In an August lawsuit explaining the search, prosecutors wrote they had developed evidence that “obstructive conduct” occurred in connection with the response to the subpoena, including that documents were “probably concealed and removed from storage.”

Prosecutors have also collected evidence that even before Trump’s office received the subpoena in May, he had what some officials called a “dress rehearsal” for moving government documents he was unwilling to give up, people familiar with the investigation said.

The term “dress rehearsal” was used in a sealed court opinion released earlier this year in one of several legal battles over the government’s access to certain witnesses and evidence, some people said. It was used to describe an episode where Trump allegedly reviewed the contents of some, but not all, boxes of classified material, these people said. The New York Times first reported that Trump’s team was conducting “apparently a dress rehearsal” before the subpoena arrived.

At the time, Trump and his legal team were engaged in a back-and-forth conversation with the National Archives and Records Administration over whether he had taken documents and property from the White House that would remain with the administration. That dispute over presidential documents eventually led to the discovery of classified documents in Mar-a-Lago – some of which are highly sensitive, including information about a foreign country’s nuclear capabilities; Iran’s missile system; and intelligence gathering directed at China.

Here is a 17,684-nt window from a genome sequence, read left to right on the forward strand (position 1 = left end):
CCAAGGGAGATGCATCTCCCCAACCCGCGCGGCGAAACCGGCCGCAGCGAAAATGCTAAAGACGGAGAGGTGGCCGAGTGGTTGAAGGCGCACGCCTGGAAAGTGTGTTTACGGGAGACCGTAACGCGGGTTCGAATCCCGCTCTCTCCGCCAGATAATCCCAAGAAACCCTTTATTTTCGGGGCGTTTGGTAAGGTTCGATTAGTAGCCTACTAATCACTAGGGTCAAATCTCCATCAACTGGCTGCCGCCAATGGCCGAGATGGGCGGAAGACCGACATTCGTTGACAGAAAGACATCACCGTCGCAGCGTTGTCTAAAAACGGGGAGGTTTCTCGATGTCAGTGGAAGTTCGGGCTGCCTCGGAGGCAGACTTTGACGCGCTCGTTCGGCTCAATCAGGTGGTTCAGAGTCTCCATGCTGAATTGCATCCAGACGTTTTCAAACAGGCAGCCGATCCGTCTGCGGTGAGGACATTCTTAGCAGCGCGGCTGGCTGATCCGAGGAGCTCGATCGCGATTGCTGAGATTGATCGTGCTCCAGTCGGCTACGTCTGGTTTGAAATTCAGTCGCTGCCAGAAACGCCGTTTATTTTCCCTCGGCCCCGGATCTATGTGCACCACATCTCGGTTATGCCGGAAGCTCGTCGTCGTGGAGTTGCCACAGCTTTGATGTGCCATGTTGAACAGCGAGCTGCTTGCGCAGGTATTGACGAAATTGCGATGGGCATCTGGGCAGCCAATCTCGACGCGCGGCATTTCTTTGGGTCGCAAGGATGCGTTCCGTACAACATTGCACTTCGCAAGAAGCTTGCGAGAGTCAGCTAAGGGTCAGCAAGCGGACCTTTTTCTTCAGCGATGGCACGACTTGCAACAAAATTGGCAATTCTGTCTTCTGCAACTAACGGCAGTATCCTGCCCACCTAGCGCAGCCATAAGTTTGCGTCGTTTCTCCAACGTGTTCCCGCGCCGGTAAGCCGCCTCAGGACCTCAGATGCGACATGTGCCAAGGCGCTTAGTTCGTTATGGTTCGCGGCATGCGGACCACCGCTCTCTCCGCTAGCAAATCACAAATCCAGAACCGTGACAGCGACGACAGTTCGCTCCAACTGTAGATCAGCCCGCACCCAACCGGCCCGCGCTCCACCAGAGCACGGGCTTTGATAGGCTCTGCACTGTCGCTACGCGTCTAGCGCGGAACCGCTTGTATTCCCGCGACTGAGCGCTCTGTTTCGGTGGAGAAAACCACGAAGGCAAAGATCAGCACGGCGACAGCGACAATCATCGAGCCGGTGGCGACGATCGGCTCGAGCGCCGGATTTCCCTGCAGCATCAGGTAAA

The former president, those familiar with the situation said, told aides he wanted to make sure he could keep papers he considered his property.

Trump and the Mar-a-Lago Documents: A Timeline

That dress rehearsal episode is one of many instances where investigators see possible ulterior motives in the actions of Trump and those around him. However, Trump lawyers and some of those witnesses have argued in recent months that prosecutors are viewing the sequence of events in an overly suspicious light. They say Smith’s team did that falsely rejected claims that people were not trying to hide anything from the government, but were simply engaged in what they considered routine and innocent tasks of serving their boss.

Prosecutors separately have been told by more than one witness that Trump sometimes kept classified documents out in the open in his Florida office for others to see, people familiar with the case said: and sometimes showed them to people, including assistants and visitors.

Depending on the strength of that evidence, such accounts could seriously undermine claims by Trump or his lawyers that he did not know he had classified material.

Those familiar with the situation said Smith’s team has completed most of its investigative work in the documents case and believes it has uncovered a handful of distinct episodes of obstructive behavior.

One of those suspected cases of obstruction, the people said, occurred after the FBI’s Aug. 8 search. They gave no further details, but The Guardian has previously reported that Trump’s lawyers found a box of White House agendas, including some marked classified, in Mar-a-Lago in December. In that case, a junior assistant would have moved the box from a government-rented office in nearby West Palm Beach.

Leave a comment